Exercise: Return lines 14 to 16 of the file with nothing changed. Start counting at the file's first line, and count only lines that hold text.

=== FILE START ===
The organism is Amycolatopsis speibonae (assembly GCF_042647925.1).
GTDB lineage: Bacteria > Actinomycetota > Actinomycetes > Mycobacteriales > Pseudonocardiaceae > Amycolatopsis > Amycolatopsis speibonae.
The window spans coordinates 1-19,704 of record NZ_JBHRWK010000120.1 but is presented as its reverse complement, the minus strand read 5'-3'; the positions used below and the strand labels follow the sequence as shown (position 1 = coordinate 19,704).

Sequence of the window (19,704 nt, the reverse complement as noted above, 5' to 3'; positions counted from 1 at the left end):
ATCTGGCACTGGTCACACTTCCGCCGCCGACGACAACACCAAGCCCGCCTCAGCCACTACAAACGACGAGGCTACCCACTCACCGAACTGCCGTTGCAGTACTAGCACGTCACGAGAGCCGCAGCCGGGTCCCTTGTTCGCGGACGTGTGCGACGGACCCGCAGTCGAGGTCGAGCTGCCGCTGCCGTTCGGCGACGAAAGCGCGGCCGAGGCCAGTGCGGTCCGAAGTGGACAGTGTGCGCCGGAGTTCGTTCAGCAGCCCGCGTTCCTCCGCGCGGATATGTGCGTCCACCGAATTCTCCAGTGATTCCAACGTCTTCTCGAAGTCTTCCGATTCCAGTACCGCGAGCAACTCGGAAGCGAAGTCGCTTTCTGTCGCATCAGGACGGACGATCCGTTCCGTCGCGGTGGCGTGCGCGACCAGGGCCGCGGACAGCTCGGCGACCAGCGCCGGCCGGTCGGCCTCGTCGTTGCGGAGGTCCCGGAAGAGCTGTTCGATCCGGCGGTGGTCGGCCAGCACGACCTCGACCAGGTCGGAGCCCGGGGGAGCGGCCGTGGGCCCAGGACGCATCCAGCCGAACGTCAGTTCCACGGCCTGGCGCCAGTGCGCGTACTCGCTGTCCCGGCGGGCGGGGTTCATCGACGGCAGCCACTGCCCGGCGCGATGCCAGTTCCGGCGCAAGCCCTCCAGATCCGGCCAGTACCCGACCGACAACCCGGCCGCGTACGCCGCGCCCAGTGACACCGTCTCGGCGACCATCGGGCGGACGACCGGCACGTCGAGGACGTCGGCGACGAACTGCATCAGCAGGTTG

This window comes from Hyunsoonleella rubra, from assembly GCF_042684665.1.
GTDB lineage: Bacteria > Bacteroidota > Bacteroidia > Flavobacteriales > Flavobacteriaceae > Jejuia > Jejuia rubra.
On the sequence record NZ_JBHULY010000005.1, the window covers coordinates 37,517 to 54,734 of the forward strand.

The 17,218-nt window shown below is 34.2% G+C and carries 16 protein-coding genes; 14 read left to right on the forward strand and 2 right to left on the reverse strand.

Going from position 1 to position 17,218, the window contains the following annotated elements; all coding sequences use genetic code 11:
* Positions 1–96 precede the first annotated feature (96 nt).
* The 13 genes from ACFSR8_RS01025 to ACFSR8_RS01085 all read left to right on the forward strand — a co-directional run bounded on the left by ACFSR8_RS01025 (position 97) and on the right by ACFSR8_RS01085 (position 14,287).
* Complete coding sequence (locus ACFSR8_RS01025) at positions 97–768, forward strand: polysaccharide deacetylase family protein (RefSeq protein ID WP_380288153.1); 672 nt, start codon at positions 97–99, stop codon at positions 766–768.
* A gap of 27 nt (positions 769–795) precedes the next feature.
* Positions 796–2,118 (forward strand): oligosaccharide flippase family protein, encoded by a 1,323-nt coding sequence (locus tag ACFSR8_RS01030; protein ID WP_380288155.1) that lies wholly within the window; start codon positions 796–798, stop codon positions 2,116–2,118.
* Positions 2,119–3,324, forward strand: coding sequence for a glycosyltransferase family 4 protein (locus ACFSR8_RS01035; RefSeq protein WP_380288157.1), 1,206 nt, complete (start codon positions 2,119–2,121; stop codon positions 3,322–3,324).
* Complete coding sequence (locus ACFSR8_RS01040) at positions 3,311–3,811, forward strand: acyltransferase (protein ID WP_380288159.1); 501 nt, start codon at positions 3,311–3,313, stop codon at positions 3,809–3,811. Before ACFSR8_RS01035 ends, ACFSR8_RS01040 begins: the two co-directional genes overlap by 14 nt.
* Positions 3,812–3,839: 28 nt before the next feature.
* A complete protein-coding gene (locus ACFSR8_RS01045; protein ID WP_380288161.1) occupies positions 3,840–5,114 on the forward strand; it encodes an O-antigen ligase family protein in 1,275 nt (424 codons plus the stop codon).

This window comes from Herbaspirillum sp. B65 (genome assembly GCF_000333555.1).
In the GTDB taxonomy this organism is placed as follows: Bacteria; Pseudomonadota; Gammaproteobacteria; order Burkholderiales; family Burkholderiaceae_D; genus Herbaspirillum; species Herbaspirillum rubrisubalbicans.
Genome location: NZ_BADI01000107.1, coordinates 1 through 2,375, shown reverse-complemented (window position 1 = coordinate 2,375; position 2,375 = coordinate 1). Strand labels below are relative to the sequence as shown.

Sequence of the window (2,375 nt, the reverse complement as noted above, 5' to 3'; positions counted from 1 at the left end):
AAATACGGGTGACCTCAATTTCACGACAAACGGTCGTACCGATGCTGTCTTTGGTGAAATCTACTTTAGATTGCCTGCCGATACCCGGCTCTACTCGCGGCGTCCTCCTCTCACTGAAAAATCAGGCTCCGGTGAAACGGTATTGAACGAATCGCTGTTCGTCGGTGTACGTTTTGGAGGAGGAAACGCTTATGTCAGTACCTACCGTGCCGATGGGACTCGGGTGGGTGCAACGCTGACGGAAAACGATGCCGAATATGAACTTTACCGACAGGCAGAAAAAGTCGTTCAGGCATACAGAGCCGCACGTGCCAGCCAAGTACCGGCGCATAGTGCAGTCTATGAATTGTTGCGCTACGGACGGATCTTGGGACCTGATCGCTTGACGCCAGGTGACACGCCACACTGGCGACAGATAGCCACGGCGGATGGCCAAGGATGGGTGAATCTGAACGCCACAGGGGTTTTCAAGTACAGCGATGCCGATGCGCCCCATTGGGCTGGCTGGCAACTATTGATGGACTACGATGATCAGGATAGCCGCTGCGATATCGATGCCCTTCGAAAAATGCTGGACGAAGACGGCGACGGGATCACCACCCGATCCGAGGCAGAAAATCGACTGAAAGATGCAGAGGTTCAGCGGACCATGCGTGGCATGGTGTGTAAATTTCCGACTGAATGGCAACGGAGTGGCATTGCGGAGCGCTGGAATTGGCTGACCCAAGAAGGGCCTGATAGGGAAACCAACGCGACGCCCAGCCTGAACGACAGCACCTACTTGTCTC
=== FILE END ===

* A gap of 27 nt (positions 769–795) precedes the next feature.
* Positions 796–2,118 (forward strand): oligosaccharide flippase family protein, encoded by a 1,323-nt coding sequence (locus tag ACFSR8_RS01030; protein ID WP_380288155.1) that lies wholly within the window; start codon positions 796–798, stop codon positions 2,116–2,118.
* Positions 2,119–3,324, forward strand: coding sequence for a glycosyltransferase family 4 protein (locus ACFSR8_RS01035; RefSeq protein WP_380288157.1), 1,206 nt, complete (start codon positions 2,119–2,121; stop codon positions 3,322–3,324).